Each person out there has skills to make various gadgets that can help that person and their families survive what is coming. All over the internet there are fantastic ideas, such as at http://www.ehow.com for making workable devices out of free material that others consider junk or trash. Most have clear instructions that make it a lot easier. Children also love to make things, and including them in building survival items will only make their building and scavenger skills that much more acute, which they will need someday.

        Besides all this, it is a lot of fun to create workable survival items for free or almost free out of what others consider nothing.

    • A lot of ghost towns will have inoperable wells that aren’t that hard to make “operable” particularly using a hand well pump. They can also give you instant shelter that isn’t that hard to reinforce; best thing though is to keep it looking “Ghost” like on the outside. Only problem I would foresee is “roads.” Most of them are on some sort of road way and they get followed. You get 10 miles away from the nearest “map/road” and its a long ways in open territory – provides a lot of safety but some risks too – you aren’t getting out of their easy either.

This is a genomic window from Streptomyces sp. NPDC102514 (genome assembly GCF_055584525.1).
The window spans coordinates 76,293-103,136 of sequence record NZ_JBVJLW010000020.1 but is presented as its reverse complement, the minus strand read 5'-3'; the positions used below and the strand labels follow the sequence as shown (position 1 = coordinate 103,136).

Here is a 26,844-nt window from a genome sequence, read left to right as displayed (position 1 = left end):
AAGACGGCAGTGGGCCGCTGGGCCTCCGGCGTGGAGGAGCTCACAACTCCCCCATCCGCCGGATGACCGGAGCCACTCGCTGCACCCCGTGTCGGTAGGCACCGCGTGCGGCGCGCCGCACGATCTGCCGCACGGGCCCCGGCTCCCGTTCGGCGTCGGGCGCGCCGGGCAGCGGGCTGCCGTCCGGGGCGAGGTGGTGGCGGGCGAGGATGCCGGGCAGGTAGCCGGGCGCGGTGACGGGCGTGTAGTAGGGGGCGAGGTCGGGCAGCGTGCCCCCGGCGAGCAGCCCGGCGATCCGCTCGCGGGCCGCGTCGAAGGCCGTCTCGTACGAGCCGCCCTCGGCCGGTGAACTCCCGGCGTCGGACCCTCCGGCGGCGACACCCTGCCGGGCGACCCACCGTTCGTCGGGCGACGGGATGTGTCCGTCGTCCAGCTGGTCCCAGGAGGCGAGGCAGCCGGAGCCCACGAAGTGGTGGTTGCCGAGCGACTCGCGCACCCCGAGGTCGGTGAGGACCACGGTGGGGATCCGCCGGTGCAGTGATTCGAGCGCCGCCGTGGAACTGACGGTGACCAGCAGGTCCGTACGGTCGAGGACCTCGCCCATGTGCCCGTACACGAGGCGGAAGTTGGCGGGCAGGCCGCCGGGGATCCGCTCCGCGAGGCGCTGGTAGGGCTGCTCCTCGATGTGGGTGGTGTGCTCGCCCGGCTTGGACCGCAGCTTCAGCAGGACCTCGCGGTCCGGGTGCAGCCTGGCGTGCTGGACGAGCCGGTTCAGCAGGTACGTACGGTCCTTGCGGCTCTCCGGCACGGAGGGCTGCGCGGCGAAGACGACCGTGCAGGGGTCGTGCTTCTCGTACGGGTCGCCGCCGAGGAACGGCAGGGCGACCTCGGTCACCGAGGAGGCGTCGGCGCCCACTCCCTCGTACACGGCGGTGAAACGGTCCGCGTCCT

• DRD5508 says:

        Jim, a good number of the ghost towns had wells that dried up. Others became ghost towns due to the railroad not coming through or the lack of gold. During the 70s and early 80s I had looked in to the ghost towns. Because the price to buy(then) was dirt cheap.
        Stay prepping.

  5. hammerhead says:

    great article brandon,thanks
    due to a rough finacial turn i had to sell the back-up plan.it may have been to remote anyway.
    on the bright side i already live in a place very well suited , blessed to still have more than many.:)

  6. Norse Prepper says:

    Good article. Thanks for sharing!

  7. prepared soccer mom says:

    Saw this on Zero Hedge….Great article!

  8. leeholsen says:

    not that i believe things are going to get so bad that anyone will have to go for more than a week before essential utilities will be re-started(excluding an EMP attack, which if happens; i give up); but if i were really do this; i would choose lake tahoe, california.